Summer with the Millionaire

By: Jessica Gilmore

‘In that case...’ Luca’s expression gave nothing away. ‘We’d better go and introduce you to the board. After all, many of them have no idea who you are. If you’re ready?’ He gestured to the door, keeping a clear distance between them.

Maybe he had been more affected by their brief contact than he had let on.

Or maybe he just didn’t want her to embarrass herself again. He really didn’t need to worry. That lesson had been well and truly learned.

‘Ready.’ She walked over to the door and picked up her bag, swinging it jauntily from her arm. This was it. ‘Just one more thing—I haven’t got anywhere to stay, and I’m a little short of cash and credit, which is less fun than I imagined. Could I stay in my old room at the farmhouse? Just for a few weeks? It’s what Rose would have wanted,’ she added, perhaps unwisely.

Luca moved so fast she barely saw him towering over her, his body between hers and the room. He put both hands on the wall either side of her, pinning her in place. ‘Don’t push me, Minty,’ he warned, his voice low and gravelly, the accent more pronounced than ever. ‘Don’t ever try to play me again. Consider this a warning.’

She was momentarily paralysed by his proximity; by the heat burning in the molten gold of his eyes; by her body’s traitorous reaction to his display of strength. But she was older, if not wiser; stronger. She summoned up all her attitude and stared brazenly back at him, a smile playing on her lips. ‘I take it that’s a no?’

He released her abruptly. ‘Your room is still as you left it. Gio insisted. You tidy up after yourself, you cook for yourself and you stay out of my way. Clear?’

‘As crystal,’ she said.

She gathered up her bag and followed him meekly out of the room, trying not to let her eyes linger on the length of his legs, the power in his stride. She had two weeks to work hard and keep her head down.

It had to be enough. She couldn’t afford to lose. Not this time.


LUCA WATCHED MINTY as she preceded him into the boardroom. He had seen her in many guises but this prim, butter-wouldn’t-melt look was a new one to him. And to her too, he thought, noticing her hands pull nervously at her skirt, rising to her head as she fiddled with the neat bun her usually flowing hair was pinned back in. Her demeanour might be cool and collected but she was nervous.

What on earth did she have to be nervous about? What was she planning?

She had her two weeks, didn’t she? What else did she need?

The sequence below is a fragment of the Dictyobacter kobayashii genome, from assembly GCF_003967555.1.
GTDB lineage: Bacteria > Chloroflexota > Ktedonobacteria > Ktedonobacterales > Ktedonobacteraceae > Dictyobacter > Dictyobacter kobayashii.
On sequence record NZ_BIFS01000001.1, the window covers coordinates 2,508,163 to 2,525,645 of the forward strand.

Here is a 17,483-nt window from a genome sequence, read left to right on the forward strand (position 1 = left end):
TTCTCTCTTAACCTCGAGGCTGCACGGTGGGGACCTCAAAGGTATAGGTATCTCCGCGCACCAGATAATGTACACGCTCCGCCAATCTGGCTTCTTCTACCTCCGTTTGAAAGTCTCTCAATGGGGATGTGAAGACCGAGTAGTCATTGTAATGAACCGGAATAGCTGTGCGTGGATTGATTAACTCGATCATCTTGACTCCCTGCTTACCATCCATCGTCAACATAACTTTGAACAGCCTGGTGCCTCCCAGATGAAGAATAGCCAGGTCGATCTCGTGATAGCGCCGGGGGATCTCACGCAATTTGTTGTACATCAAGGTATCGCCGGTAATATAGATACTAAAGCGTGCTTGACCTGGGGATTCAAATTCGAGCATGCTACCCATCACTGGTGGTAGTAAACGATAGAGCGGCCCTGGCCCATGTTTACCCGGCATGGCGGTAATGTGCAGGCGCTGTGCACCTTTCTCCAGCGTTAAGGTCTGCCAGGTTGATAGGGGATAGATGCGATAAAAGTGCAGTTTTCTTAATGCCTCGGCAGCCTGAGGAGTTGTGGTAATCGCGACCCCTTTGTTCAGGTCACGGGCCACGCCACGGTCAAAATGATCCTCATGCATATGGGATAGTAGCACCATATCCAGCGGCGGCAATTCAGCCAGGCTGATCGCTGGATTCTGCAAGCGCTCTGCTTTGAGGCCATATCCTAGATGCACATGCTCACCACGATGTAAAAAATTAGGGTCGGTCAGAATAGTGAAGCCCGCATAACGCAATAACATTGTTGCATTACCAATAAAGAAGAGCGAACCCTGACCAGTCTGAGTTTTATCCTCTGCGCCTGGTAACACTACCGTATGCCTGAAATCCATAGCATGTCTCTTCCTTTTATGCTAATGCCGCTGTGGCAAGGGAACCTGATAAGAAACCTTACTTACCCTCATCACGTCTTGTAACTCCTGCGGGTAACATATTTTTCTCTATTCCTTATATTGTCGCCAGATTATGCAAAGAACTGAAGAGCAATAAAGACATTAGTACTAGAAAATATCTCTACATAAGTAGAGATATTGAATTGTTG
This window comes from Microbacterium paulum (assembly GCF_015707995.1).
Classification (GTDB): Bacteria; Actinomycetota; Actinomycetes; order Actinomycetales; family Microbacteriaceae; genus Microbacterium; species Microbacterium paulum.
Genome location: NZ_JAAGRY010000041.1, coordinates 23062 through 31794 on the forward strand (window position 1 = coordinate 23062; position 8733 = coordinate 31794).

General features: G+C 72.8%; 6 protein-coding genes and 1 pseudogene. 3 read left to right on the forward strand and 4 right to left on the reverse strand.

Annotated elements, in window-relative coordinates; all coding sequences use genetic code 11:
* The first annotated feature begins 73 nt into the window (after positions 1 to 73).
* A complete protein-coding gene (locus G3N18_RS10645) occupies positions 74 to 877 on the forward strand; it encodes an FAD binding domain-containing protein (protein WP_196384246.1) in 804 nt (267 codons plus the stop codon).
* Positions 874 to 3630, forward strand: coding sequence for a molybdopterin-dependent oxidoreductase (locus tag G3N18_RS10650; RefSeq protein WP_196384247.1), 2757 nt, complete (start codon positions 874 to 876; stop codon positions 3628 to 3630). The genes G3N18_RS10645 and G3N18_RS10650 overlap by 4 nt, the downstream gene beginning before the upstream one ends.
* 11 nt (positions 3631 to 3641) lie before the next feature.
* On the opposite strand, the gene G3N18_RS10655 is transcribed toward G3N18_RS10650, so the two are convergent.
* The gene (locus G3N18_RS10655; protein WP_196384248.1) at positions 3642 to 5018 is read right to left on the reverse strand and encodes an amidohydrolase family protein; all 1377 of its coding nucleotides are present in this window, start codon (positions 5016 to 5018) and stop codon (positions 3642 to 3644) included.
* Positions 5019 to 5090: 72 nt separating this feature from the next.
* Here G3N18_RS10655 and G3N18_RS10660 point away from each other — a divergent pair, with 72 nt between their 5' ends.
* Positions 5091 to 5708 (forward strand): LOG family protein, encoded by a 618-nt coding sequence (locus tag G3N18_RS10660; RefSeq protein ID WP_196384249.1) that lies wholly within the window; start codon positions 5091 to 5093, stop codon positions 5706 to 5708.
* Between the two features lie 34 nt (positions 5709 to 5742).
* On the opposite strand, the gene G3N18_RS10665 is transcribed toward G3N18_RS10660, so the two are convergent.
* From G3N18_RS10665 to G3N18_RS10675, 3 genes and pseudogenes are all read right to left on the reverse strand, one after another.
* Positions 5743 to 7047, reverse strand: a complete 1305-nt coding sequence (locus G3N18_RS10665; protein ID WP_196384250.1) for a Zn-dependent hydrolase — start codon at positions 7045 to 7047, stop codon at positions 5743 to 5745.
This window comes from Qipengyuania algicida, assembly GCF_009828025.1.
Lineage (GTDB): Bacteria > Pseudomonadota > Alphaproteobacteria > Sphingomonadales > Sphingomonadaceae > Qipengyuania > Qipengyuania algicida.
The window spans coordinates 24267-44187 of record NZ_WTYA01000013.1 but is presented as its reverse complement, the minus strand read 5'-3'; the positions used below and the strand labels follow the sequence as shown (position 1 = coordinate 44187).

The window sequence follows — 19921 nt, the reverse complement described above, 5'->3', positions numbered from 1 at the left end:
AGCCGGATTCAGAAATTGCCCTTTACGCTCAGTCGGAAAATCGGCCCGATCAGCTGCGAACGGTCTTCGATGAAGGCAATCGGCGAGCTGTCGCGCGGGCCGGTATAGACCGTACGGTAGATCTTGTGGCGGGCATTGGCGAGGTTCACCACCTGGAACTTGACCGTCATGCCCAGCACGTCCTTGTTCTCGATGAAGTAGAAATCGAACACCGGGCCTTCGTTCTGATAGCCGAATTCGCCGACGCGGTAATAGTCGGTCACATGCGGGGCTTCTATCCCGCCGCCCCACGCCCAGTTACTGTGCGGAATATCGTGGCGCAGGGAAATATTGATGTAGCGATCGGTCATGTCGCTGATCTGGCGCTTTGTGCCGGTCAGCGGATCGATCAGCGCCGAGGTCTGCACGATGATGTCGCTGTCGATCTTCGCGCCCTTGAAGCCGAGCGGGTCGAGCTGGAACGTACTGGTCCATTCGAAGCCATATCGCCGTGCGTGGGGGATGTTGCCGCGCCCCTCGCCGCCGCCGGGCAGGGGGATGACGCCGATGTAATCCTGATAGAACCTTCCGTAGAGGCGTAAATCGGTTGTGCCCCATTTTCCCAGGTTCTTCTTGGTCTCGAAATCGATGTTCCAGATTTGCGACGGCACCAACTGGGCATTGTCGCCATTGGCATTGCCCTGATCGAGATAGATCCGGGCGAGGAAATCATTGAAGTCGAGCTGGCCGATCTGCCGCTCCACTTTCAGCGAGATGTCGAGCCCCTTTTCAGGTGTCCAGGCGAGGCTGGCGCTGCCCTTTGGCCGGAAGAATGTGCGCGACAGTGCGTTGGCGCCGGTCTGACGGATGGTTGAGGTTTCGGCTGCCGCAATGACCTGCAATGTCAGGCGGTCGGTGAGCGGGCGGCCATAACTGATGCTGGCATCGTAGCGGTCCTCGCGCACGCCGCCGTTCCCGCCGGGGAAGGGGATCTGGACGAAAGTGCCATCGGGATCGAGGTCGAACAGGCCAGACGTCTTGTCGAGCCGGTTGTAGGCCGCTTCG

The large room was still empty. Adapted from an old hay loft, it had huge skylights all along the slanting roof allowing the morning light to flood in. The west wall was a lightly tinted screen of glass, shielding eyes from the bright sun whilst allowing those inside to admire the pastoral view beyond. The back wall was timber and brick and hung all over with posters from old advertising campaigns. One half of the room was taken up with a traditional oval wooden conference-table, large enough to sit twenty, the other half with comfortable chairs and sofas for more informal gatherings. Today’s meeting would begin with coffee and chat as usual, and the cups and steaming jugs were already laid out, along with plates of breakfast pastries, fresh fruit and a variety of other snacks.

One plate really stood out amongst the more traditional pastries, rolls and cheeses: a chilled platter of tiny frozen spheres in a variety of pinks, creams and reds. Luca watched in amusement as Minty picked up a particularly inviting-looking pink and cream affair and popped it into her mouth with a fervent, ‘Oh, good, food. I’m starving.’

He waited. It didn’t take long.

‘Eurgh.’ Looking about her wildly, Minty groped for a napkin and inelegantly spat out the remains of the canapé into its white folds. ‘That’s not strawberries and cream! Or if it is there is something seriously wrong with your recipes, Luca.’

‘No,’ he said, trying without much success to keep his face straight. ‘We usually have a tasting session before each meeting. This is our new line of canapés: frozen savouries. That one, I believe, was smoked salmon and cream cheese.’

‘That explains the fishy aftertaste,’ Minty said, her face still screwed up in disgust.

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